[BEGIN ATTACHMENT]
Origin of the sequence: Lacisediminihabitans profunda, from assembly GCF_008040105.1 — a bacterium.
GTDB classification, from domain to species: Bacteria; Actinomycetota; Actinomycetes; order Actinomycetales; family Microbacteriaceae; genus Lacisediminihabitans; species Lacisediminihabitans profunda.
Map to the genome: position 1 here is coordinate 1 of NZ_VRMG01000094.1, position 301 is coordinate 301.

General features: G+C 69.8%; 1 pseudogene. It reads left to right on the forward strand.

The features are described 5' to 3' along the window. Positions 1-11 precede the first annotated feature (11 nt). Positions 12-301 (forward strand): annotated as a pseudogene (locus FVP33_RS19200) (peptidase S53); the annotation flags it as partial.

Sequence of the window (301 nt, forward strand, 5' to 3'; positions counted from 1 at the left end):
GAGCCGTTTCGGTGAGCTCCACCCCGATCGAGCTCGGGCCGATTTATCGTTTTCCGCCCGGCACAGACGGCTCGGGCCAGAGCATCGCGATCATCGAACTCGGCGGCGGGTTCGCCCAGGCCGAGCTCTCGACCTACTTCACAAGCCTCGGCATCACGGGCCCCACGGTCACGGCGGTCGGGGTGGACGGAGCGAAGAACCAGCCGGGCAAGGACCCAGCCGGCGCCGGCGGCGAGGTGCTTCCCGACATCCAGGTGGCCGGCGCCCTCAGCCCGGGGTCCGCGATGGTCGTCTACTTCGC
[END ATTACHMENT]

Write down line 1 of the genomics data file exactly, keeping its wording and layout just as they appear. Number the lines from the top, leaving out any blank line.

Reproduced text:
Origin of the sequence: Lacisediminihabitans profunda, from assembly GCF_008040105.1 — a bacterium.